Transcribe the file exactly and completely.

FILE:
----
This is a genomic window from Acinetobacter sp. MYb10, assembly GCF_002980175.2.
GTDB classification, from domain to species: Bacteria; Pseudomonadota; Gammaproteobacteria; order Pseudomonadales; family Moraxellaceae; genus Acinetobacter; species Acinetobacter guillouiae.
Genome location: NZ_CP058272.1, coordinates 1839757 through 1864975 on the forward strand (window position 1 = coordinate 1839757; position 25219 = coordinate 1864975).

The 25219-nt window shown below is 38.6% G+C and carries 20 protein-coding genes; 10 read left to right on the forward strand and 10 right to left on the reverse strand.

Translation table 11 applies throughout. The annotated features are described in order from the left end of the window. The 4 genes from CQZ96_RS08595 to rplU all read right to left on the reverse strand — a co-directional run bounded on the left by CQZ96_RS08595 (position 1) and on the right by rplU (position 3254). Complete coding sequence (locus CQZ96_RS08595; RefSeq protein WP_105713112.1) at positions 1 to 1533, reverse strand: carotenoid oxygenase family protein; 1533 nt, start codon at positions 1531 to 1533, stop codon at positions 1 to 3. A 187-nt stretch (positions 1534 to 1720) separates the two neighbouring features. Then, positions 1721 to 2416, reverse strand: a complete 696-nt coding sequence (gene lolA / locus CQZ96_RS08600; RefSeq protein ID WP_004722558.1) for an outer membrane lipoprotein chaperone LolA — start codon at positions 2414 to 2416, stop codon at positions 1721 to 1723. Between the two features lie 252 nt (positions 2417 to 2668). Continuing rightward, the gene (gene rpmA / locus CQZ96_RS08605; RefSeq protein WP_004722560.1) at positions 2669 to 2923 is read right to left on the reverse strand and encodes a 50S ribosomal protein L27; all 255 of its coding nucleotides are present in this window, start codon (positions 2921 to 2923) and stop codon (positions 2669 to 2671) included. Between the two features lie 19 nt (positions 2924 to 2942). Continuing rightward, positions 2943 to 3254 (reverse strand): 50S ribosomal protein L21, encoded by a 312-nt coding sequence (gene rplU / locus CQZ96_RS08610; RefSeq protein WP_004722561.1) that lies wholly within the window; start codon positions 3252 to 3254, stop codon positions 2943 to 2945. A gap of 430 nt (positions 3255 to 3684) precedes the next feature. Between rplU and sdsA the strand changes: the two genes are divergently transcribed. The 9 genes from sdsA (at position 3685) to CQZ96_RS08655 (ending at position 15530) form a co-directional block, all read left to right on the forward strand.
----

This is a genomic window from Acinetobacter sp. MYb10, assembly GCF_002980175.2.
GTDB classification, from domain to species: Bacteria; Pseudomonadota; Gammaproteobacteria; order Pseudomonadales; family Moraxellaceae; genus Acinetobacter; species Acinetobacter guillouiae.
Genome location: NZ_CP058272.1, coordinates 1839757 through 1864975 on the forward strand (window position 1 = coordinate 1839757; position 25219 = coordinate 1864975).

The 25219-nt window shown below is 38.6% G+C and carries 20 protein-coding genes; 10 read left to right on the forward strand and 10 right to left on the reverse strand.

Translation table 11 applies throughout. The annotated features are described in order from the left end of the window. The 4 genes from CQZ96_RS08595 to rplU all read right to left on the reverse strand — a co-directional run bounded on the left by CQZ96_RS08595 (position 1) and on the right by rplU (position 3254). Complete coding sequence (locus CQZ96_RS08595; RefSeq protein WP_105713112.1) at positions 1 to 1533, reverse strand: carotenoid oxygenase family protein; 1533 nt, start codon at positions 1531 to 1533, stop codon at positions 1 to 3. A 187-nt stretch (positions 1534 to 1720) separates the two neighbouring features. Then, positions 1721 to 2416, reverse strand: a complete 696-nt coding sequence (gene lolA / locus CQZ96_RS08600; RefSeq protein ID WP_004722558.1) for an outer membrane lipoprotein chaperone LolA — start codon at positions 2414 to 2416, stop codon at positions 1721 to 1723. Between the two features lie 252 nt (positions 2417 to 2668). Continuing rightward, the gene (gene rpmA / locus CQZ96_RS08605; RefSeq protein WP_004722560.1) at positions 2669 to 2923 is read right to left on the reverse strand and encodes a 50S ribosomal protein L27; all 255 of its coding nucleotides are present in this window, start codon (positions 2921 to 2923) and stop codon (positions 2669 to 2671) included. Between the two features lie 19 nt (positions 2924 to 2942). Continuing rightward, positions 2943 to 3254 (reverse strand): 50S ribosomal protein L21, encoded by a 312-nt coding sequence (gene rplU / locus CQZ96_RS08610; RefSeq protein WP_004722561.1) that lies wholly within the window; start codon positions 3252 to 3254, stop codon positions 2943 to 2945. A gap of 430 nt (positions 3255 to 3684) precedes the next feature. Between rplU and sdsA the strand changes: the two genes are divergently transcribed. The 9 genes from sdsA (at position 3685) to CQZ96_RS08655 (ending at position 15530) form a co-directional block, all read left to right on the forward strand.